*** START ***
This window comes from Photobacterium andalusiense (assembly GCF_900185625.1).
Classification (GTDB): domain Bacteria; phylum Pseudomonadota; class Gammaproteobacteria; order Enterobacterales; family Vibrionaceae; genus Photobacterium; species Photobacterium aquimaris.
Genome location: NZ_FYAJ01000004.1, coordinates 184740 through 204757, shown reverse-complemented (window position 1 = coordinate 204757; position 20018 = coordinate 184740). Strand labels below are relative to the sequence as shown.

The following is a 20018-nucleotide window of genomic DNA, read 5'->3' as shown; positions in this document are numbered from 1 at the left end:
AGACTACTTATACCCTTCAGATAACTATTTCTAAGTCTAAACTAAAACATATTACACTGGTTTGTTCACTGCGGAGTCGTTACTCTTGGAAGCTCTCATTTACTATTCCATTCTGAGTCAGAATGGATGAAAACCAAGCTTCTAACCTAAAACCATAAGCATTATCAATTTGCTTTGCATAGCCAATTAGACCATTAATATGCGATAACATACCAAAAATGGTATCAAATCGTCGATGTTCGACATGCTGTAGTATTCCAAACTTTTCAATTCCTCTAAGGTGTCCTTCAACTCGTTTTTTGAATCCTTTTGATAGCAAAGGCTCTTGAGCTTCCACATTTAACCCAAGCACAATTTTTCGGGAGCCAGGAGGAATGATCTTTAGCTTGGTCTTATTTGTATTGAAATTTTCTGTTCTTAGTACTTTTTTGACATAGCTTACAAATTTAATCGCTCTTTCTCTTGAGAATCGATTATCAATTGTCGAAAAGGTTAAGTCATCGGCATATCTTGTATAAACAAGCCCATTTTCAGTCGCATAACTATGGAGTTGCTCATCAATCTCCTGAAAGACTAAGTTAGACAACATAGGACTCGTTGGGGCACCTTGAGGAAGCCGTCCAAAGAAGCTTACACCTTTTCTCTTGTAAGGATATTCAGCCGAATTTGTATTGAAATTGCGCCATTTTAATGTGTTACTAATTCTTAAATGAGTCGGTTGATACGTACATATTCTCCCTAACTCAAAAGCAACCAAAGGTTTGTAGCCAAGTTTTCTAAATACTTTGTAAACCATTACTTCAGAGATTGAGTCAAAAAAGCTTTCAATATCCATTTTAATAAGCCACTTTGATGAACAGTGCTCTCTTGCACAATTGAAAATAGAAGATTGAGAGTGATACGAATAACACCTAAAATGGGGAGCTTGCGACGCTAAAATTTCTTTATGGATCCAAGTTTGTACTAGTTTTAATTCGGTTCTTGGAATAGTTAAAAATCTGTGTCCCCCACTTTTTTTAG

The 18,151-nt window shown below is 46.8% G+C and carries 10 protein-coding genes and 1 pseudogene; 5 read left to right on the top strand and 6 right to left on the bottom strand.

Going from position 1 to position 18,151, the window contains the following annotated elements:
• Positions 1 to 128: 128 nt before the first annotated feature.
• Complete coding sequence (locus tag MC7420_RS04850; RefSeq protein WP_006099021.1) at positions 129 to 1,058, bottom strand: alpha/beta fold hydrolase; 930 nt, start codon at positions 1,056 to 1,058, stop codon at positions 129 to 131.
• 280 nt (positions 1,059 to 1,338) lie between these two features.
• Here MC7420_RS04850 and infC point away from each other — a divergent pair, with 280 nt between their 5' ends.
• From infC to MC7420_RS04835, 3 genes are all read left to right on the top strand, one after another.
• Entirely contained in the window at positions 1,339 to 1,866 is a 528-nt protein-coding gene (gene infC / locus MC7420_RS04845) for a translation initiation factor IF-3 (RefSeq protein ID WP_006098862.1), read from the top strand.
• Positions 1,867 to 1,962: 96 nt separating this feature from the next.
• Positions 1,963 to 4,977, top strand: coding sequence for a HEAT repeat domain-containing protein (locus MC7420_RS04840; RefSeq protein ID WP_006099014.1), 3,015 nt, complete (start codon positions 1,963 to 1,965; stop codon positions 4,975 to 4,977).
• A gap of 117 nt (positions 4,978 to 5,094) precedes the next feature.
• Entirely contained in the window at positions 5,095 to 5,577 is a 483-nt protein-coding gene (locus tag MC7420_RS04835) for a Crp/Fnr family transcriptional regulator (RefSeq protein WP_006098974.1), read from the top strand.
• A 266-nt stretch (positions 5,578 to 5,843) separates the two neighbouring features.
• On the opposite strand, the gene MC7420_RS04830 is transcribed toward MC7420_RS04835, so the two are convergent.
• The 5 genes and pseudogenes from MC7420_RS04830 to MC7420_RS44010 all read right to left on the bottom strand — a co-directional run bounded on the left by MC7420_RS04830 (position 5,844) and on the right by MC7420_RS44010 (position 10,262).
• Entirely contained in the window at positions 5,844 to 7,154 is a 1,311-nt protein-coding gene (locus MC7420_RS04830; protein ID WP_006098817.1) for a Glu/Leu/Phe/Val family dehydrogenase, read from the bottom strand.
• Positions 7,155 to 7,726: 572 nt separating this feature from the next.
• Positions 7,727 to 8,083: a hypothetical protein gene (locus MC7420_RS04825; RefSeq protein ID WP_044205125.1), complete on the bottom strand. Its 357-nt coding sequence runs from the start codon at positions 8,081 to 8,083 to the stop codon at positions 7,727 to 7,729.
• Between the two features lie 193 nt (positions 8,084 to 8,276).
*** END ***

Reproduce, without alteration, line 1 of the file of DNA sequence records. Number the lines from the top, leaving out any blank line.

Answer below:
This window comes from Photobacterium andalusiense (assembly GCF_900185625.1).